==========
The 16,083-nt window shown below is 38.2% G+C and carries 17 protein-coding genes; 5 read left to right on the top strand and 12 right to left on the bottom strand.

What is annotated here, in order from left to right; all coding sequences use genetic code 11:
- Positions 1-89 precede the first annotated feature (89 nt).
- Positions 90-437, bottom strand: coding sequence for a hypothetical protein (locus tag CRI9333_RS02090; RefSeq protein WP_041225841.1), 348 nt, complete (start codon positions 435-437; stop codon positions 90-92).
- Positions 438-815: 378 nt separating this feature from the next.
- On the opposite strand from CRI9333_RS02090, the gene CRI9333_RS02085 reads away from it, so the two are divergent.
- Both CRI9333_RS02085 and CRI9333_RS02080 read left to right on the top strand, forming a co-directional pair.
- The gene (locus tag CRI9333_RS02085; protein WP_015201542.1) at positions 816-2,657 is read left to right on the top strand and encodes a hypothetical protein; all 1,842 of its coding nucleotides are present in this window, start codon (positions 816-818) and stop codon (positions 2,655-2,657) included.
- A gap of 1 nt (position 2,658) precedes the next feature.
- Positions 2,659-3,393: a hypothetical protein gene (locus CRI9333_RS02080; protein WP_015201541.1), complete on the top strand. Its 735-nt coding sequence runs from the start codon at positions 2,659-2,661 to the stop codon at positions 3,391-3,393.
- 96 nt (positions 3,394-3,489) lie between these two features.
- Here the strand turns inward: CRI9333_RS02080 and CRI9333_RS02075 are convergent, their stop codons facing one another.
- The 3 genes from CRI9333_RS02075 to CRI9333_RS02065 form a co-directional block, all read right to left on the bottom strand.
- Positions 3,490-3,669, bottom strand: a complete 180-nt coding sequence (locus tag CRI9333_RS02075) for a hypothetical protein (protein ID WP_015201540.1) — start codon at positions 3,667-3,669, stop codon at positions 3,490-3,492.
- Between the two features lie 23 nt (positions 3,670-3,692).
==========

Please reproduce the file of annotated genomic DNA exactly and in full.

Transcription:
The 16,083-nt window shown below is 38.2% G+C and carries 17 protein-coding genes; 5 read left to right on the top strand and 12 right to left on the bottom strand.

What is annotated here, in order from left to right; all coding sequences use genetic code 11:
- Positions 1-89 precede the first annotated feature (89 nt).
- Positions 90-437, bottom strand: coding sequence for a hypothetical protein (locus tag CRI9333_RS02090; RefSeq protein WP_041225841.1), 348 nt, complete (start codon positions 435-437; stop codon positions 90-92).
- Positions 438-815: 378 nt separating this feature from the next.
- On the opposite strand from CRI9333_RS02090, the gene CRI9333_RS02085 reads away from it, so the two are divergent.
- Both CRI9333_RS02085 and CRI9333_RS02080 read left to right on the top strand, forming a co-directional pair.
- The gene (locus tag CRI9333_RS02085; protein WP_015201542.1) at positions 816-2,657 is read left to right on the top strand and encodes a hypothetical protein; all 1,842 of its coding nucleotides are present in this window, start codon (positions 816-818) and stop codon (positions 2,655-2,657) included.
- A gap of 1 nt (position 2,658) precedes the next feature.
- Positions 2,659-3,393: a hypothetical protein gene (locus CRI9333_RS02080; protein WP_015201541.1), complete on the top strand. Its 735-nt coding sequence runs from the start codon at positions 2,659-2,661 to the stop codon at positions 3,391-3,393.
- 96 nt (positions 3,394-3,489) lie between these two features.
- Here the strand turns inward: CRI9333_RS02080 and CRI9333_RS02075 are convergent, their stop codons facing one another.
- The 3 genes from CRI9333_RS02075 to CRI9333_RS02065 form a co-directional block, all read right to left on the bottom strand.
- Positions 3,490-3,669, bottom strand: a complete 180-nt coding sequence (locus tag CRI9333_RS02075) for a hypothetical protein (protein ID WP_015201540.1) — start codon at positions 3,667-3,669, stop codon at positions 3,490-3,492.
- Between the two features lie 23 nt (positions 3,670-3,692).